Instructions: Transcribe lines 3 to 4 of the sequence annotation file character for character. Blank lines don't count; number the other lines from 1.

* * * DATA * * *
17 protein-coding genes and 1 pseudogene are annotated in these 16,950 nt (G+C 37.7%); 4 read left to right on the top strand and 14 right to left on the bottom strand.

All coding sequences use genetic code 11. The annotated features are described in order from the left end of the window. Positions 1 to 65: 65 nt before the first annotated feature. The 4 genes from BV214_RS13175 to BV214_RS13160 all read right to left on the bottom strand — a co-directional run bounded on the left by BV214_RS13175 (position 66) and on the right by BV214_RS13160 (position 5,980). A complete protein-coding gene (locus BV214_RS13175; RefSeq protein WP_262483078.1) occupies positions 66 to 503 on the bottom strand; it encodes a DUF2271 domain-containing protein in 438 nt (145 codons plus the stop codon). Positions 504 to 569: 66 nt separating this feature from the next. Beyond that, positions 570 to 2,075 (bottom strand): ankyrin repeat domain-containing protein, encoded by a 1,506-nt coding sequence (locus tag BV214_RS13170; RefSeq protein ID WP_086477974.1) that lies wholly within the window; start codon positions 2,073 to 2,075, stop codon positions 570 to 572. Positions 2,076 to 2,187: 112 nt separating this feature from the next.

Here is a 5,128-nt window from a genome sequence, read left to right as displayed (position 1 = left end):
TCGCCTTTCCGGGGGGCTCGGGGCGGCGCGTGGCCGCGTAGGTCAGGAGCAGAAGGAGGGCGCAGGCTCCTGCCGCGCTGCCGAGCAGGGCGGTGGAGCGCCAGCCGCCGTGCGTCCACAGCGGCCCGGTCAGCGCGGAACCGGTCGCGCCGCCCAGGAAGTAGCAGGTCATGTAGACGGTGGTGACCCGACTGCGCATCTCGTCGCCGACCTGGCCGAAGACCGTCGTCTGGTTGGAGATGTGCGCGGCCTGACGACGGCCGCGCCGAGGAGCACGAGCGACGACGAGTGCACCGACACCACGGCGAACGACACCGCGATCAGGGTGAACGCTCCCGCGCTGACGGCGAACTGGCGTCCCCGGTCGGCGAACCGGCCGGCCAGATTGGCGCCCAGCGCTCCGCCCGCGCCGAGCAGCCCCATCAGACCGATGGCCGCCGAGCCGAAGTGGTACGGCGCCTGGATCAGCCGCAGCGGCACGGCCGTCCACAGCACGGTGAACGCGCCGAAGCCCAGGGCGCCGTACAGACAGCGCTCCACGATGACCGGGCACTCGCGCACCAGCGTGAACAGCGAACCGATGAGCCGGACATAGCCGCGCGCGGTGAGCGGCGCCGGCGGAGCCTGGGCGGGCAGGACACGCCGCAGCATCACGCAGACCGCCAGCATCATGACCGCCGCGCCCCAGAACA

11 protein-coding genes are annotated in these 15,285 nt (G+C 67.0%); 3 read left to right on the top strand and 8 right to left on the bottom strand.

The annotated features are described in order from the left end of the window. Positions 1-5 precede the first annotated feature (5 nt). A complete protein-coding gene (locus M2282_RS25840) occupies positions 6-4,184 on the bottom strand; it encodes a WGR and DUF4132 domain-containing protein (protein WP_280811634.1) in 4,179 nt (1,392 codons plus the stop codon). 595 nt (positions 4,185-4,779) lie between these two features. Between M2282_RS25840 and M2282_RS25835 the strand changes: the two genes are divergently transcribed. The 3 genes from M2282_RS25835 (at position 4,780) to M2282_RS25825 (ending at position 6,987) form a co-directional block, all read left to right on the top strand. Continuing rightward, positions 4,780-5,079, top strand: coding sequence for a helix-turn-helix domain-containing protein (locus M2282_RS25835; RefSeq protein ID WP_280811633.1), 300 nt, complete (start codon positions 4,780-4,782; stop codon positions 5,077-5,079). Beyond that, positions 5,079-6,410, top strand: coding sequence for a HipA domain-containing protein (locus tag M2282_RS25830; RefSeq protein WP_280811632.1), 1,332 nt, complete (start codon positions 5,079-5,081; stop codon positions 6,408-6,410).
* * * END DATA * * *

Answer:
Here is a 5,128-nt window from a genome sequence, read left to right as displayed (position 1 = left end):
TCGCCTTTCCGGGGGGCTCGGGGCGGCGCGTGGCCGCGTAGGTCAGGAGCAGAAGGAGGGCGCAGGCTCCTGCCGCGCTGCCGAGCAGGGCGGTGGAGCGCCAGCCGCCGTGCGTCCACAGCGGCCCGGTCAGCGCGGAACCGGTCGCGCCGCCCAGGAAGTAGCAGGTCATGTAGACGGTGGTGACCCGACTGCGCATCTCGTCGCCGACCTGGCCGAAGACCGTCGTCTGGTTGGAGATGTGCGCGGCCTGACGACGGCCGCGCCGAGGAGCACGAGCGACGACGAGTGCACCGACACCACGGCGAACGACACCGCGATCAGGGTGAACGCTCCCGCGCTGACGGCGAACTGGCGTCCCCGGTCGGCGAACCGGCCGGCCAGATTGGCGCCCAGCGCTCCGCCCGCGCCGAGCAGCCCCATCAGACCGATGGCCGCCGAGCCGAAGTGGTACGGCGCCTGGATCAGCCGCAGCGGCACGGCCGTCCACAGCACGGTGAACGCGCCGAAGCCCAGGGCGCCGTACAGACAGCGCTCCACGATGACCGGGCACTCGCGCACCAGCGTGAACAGCGAACCGATGAGCCGGACATAGCCGCGCGCGGTGAGCGGCGCCGGCGGAGCCTGGGCGGGCAGGACACGCCGCAGCATCACGCAGACCGCCAGCATCATGACCGCCGCGCCCCAGAACA